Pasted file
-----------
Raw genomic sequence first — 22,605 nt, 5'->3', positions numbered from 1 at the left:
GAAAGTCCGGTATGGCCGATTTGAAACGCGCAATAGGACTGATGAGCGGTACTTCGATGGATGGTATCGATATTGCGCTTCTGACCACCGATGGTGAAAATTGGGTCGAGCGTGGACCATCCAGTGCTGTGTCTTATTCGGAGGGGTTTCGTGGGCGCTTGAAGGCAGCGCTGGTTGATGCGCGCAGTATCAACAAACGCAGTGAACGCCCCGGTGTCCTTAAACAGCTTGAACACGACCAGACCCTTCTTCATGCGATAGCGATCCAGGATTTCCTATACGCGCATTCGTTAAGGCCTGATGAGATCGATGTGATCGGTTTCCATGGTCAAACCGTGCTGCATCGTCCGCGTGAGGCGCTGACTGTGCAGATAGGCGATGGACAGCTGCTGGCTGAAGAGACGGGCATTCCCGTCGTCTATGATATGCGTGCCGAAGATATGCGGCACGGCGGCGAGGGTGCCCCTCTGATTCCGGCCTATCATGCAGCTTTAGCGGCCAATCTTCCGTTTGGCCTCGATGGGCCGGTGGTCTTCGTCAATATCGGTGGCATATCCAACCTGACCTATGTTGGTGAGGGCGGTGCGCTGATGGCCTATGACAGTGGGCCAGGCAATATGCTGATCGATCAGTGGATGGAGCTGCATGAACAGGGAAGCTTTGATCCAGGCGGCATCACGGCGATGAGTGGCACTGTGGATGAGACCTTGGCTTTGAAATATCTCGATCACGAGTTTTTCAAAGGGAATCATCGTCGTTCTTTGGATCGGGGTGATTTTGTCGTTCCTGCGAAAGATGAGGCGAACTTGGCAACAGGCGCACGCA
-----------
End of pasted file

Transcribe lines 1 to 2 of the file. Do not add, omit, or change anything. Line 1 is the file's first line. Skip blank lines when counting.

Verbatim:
Raw genomic sequence first — 22,605 nt, 5'->3', positions numbered from 1 at the left:
GAAAGTCCGGTATGGCCGATTTGAAACGCGCAATAGGACTGATGAGCGGTACTTCGATGGATGGTATCGATATTGCGCTTCTGACCACCGATGGTGAAAATTGGGTCGAGCGTGGACCATCCAGTGCTGTGTCTTATTCGGAGGGGTTTCGTGGGCGCTTGAAGGCAGCGCTGGTTGATGCGCGCAGTATCAACAAACGCAGTGAACGCCCCGGTGTCCTTAAACAGCTTGAACACGACCAGACCCTTCTTCATGCGATAGCGATCCAGGATTTCCTATACGCGCATTCGTTAAGGCCTGATGAGATCGATGTGATCGGTTTCCATGGTCAAACCGTGCTGCATCGTCCGCGTGAGGCGCTGACTGTGCAGATAGGCGATGGACAGCTGCTGGCTGAAGAGACGGGCATTCCCGTCGTCTATGATATGCGTGCCGAAGATATGCGGCACGGCGGCGAGGGTGCCCCTCTGATTCCGGCCTATCATGCAGCTTTAGCGGCCAATCTTCCGTTTGGCCTCGATGGGCCGGTGGTCTTCGTCAATATCGGTGGCATATCCAACCTGACCTATGTTGGTGAGGGCGGTGCGCTGATGGCCTATGACAGTGGGCCAGGCAATATGCTGATCGATCAGTGGATGGAGCTGCATGAACAGGGAAGCTTTGATCCAGGCGGCATCACGGCGATGAGTGGCACTGTGGATGAGACCTTGGCTTTGAAATATCTCGATCACGAGTTTTTCAAAGGGAATCATCGTCGTTCTTTGGATCGGGGTGATTTTGTCGTTCCTGCGAAAGATGAGGCGAACTTGGCAACAGGCGCACGCA